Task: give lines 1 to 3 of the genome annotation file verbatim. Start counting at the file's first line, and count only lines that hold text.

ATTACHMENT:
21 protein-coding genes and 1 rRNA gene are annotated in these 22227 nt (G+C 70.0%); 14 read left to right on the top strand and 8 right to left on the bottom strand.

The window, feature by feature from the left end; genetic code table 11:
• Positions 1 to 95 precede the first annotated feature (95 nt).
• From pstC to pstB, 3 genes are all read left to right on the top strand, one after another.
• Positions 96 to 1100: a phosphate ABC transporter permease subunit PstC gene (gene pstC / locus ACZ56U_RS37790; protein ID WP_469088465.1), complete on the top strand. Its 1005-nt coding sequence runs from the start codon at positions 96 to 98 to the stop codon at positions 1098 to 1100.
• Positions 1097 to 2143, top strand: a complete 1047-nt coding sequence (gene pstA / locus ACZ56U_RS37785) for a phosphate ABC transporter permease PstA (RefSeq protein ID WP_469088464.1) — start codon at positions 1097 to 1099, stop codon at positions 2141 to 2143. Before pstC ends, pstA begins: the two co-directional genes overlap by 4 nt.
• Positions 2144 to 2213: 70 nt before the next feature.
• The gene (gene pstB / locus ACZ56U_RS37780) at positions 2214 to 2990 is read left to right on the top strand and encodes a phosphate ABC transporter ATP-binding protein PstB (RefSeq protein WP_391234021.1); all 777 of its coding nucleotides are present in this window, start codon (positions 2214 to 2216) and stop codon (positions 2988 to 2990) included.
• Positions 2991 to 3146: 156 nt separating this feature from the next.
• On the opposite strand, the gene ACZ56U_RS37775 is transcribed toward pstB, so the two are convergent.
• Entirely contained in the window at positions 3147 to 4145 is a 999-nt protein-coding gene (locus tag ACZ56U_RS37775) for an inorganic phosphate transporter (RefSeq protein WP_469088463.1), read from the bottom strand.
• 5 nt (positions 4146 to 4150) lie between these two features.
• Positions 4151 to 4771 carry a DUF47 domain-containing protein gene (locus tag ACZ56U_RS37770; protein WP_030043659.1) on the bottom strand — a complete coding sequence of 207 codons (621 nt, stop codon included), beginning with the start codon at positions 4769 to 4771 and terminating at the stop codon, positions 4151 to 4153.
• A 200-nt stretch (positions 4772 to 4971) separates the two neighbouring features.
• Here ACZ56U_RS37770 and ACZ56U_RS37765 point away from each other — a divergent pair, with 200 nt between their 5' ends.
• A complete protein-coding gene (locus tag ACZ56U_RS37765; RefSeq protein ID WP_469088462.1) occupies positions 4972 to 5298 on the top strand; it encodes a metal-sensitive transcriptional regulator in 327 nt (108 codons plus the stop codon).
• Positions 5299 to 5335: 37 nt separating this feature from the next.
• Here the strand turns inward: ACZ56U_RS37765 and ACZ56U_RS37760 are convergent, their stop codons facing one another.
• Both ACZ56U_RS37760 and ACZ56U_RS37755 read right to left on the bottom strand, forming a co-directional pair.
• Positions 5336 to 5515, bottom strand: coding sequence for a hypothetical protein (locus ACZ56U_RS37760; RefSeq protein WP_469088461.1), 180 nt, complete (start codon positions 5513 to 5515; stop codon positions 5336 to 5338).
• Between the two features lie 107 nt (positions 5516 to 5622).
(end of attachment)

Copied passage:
21 protein-coding genes and 1 rRNA gene are annotated in these 22227 nt (G+C 70.0%); 14 read left to right on the top strand and 8 right to left on the bottom strand.

The window, feature by feature from the left end; genetic code table 11:
• Positions 1 to 95 precede the first annotated feature (95 nt).